Labour politician threatens to quit if bust to ‘pro-war’ journalist Christopher Hitchens goes up in Red Lion Square

Thursday, 25th October 2012

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Published: 25 October, 2012
by RICHARD OSLEY

LABOUR councillors are blocking plans to honour campaigning journalist Christopher Hitchens with a statue, with one of them branding the late writer as a “pro-war Islamophobe”.

A trail of emails leaked to the New Journal show a sharp exchange between the British Humanist Association (BHA), which wants the statue to be erected in Red Lion Square, Holborn, and politicians representing the ward.

Hitchens, often known simply as “Hitch”, courted controversy with editorials supporting the Iraq War. Former Prime Minister Tony Blair was among those who gave a warm tribute after the writer’s death from cancer in December last year.

The writer also split opinion with his public criticism of religion, his book God Is Not Great selling hundreds of thousands of copies around the world. His brother Peter Hitchens is a commentator and columnist for The Mail on Sunday.

In one message to the BHA, Councillor Awale Olad suggested he would rather walk away from council business than support a statue to Hitchens in the square.

“I don’t mean to speak ill of the dead but I would resign before I’d ever support the bust of a pro-war Islamophobe,” he wrote.

The New Journal has learned that plans for a Hitchens memorial have been in the pipeline for several months and its sponsors have already considered the garden squares in Bloomsbury.

That area is already under scrutiny for the number of statues and memorials that have been installed and there is a growing feeling that a line should be drawn after a bust for Noor Inayat Khan – a spy working for the Allies in occupied France during World War II – was given planning permission for Gordon Square on Thursday night.

The BHA favoured Red Lion Square because it was one of Hitch’s favourite spots in London and next to Conway Hall, famously the scene of many radical debates. It is currently home to a statue of philosopher Bertrand Russell and politician Fenner Brockway, and has a memorial tribute to a victim of the Lockerbie bombing.

The emails seen by the New Journal show Councillor Julian Fulbrook, who also represents Holborn, rejecting the idea on the grounds he thought the suggested link was weak.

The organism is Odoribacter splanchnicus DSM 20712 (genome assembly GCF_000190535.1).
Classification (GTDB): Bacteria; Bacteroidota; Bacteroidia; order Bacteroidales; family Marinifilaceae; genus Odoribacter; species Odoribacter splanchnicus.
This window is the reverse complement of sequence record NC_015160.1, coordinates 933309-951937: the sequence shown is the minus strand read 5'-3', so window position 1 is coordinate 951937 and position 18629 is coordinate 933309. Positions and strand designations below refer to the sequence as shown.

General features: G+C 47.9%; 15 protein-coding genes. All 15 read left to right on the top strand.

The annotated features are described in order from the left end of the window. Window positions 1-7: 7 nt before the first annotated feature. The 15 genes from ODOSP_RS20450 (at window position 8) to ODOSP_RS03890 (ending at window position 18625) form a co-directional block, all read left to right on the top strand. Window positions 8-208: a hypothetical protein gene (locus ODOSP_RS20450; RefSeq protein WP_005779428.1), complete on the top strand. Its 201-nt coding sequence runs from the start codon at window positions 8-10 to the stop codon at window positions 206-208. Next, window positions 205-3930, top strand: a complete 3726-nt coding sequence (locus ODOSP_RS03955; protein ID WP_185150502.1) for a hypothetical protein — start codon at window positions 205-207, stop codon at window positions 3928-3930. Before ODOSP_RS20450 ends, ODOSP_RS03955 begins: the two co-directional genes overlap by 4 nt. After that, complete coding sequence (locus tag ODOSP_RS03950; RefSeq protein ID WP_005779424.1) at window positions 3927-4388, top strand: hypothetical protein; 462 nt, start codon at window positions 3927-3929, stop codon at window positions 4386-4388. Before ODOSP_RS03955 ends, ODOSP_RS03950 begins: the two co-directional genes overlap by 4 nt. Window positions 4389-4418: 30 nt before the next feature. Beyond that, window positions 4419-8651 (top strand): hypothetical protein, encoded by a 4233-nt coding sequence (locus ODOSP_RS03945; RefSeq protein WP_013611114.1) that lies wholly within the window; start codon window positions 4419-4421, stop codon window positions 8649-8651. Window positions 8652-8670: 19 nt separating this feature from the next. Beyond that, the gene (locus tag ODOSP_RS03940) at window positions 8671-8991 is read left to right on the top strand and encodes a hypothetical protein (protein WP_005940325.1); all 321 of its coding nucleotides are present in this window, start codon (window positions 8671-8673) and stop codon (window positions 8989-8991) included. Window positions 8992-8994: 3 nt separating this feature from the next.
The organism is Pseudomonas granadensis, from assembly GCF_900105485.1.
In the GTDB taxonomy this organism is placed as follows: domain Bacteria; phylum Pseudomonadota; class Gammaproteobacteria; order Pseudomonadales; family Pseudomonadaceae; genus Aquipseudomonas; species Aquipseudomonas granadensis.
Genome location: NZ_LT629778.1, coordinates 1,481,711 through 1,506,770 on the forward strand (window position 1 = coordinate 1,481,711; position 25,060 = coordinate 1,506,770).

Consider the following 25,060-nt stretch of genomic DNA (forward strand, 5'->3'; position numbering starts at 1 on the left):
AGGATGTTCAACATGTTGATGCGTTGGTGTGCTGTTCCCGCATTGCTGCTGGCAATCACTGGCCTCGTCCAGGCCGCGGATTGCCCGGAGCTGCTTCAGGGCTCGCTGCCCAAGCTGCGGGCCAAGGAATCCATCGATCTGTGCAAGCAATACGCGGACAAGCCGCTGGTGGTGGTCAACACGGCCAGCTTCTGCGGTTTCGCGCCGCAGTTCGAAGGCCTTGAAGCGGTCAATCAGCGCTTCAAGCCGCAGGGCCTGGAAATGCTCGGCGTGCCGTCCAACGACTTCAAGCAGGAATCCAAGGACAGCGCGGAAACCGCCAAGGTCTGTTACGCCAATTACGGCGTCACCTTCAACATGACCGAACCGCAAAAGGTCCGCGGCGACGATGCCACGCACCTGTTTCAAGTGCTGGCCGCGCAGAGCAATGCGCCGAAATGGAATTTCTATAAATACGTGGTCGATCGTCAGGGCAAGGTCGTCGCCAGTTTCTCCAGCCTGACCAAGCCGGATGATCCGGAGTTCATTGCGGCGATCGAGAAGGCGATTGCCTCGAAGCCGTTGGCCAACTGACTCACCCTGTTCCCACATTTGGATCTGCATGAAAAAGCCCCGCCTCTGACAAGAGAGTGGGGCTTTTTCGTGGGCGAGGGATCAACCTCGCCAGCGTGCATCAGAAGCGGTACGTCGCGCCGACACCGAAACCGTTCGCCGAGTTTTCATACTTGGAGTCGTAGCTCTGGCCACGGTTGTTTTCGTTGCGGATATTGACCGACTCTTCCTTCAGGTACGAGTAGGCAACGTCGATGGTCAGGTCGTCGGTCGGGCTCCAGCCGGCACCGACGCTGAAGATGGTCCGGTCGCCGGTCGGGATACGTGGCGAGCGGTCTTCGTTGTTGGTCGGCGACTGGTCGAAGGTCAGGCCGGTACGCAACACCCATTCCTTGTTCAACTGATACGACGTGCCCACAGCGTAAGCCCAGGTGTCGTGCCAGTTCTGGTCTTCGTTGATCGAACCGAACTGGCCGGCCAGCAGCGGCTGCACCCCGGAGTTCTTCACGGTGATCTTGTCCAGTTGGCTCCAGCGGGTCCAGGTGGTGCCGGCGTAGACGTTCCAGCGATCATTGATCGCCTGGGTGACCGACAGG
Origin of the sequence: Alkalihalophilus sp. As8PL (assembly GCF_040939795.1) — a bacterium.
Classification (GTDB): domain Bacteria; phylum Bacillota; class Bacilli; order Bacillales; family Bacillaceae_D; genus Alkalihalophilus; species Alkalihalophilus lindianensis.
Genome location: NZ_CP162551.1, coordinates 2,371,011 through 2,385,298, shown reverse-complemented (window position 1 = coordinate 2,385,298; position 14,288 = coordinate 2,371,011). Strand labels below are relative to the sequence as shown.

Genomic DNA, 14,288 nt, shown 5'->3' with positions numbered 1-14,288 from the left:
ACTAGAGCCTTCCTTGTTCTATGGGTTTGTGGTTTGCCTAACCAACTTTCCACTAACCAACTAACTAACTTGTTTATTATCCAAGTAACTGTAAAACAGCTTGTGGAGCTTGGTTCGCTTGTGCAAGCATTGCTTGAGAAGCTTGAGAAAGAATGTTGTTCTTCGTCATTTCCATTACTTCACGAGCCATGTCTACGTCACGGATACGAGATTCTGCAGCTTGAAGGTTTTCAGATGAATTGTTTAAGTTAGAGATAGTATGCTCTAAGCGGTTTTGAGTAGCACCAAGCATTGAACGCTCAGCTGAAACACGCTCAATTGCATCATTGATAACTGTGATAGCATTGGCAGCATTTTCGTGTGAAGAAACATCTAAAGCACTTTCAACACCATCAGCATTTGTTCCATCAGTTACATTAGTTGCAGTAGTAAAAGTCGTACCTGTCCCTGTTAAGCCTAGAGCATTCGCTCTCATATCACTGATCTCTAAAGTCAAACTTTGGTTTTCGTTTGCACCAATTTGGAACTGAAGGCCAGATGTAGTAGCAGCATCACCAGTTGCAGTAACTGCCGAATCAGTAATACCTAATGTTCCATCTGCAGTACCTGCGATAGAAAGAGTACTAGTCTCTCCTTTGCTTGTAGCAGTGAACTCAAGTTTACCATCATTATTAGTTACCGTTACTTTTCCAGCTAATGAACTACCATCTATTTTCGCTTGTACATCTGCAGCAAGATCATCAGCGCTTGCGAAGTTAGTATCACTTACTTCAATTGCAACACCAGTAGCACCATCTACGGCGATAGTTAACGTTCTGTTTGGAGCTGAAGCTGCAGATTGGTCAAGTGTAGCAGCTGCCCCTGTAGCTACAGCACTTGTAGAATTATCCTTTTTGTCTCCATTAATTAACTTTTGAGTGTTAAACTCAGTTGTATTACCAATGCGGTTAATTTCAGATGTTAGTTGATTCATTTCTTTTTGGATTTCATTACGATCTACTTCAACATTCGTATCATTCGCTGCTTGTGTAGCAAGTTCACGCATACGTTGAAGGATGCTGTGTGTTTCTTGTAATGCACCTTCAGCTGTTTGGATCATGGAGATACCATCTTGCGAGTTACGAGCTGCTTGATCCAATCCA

He wrote: “I am not really sure it will be of much profit to debate Hitch’s political or theological perspectives. Difficult to know where to start or where to end… My main problem is that Hitch left for the United States in 1981 so any link with Red Lion Square would have to be fairly tenuous.”

But he added, perhaps mischievously: “I also rather doubt that, in the long and possibly cruel march of history, any sort of case could be made out for Christopher Hitchens, even sporting his Third Class Honours degree from Oxford, as in your words, ‘one of the world’s greatest minds’.”

Steve Ollington, digital strategist for the BHA, wrote back disagreeing with both councillors and suggesting they might not have digested enough of the writer’s work.

“I would say that academic record is not all that makes a great mind… there have been many who have no formal qualifications at all,” he said. “It does seem that those who, like or dislike him, don’t agree on the great mind aspect have usually not even scratched the surface of his works, only having read or watched a small fraction of him.”

Mr Ollington added: “Hitch wasn’t ‘pro-war’. Supporting a war doesn’t make someone pro-war.

"Many people supported WW2 but that doesn’t make them pro-war.

"Hitch went out there on numerous occasions and witnessed the suffering and oppression of people by Saddam Hussein first- hand. He believed, perhaps with a nihilistic view, that less suffering would result in the long run.”

Mr Ollington warned how Cllr Olad was following a line that would lead him to accepting “your peers who supported the war in Iraq are also pro-war”.
He added: “On the Islamophobe issue, Hitch was against all religions as an anti-theist. Not against the people of religion but the philosophies and the acts sometimes carried out in the names of these religions.

“He criticised what he saw as wrong within them. If you or I were to criticise the Conservative Party then we could, in the same sense, be labelled Toryphobes… though that would not hold such a stigma as it’s a political party not a religion.”

Approached by the New Journal about the email exchange, Cllr Olad said last night (Wednesday): “Hitchens was an incredibly divisive figure, very anti-religion and in particular, incredibly offensive about Islam, often referring to Muslims as ‘primitive’ and ‘aggressive’.

“I respect the views of atheists and others but having a bust of Hitchens in Red Lion Square is counter-productive to social cohesion.”
 

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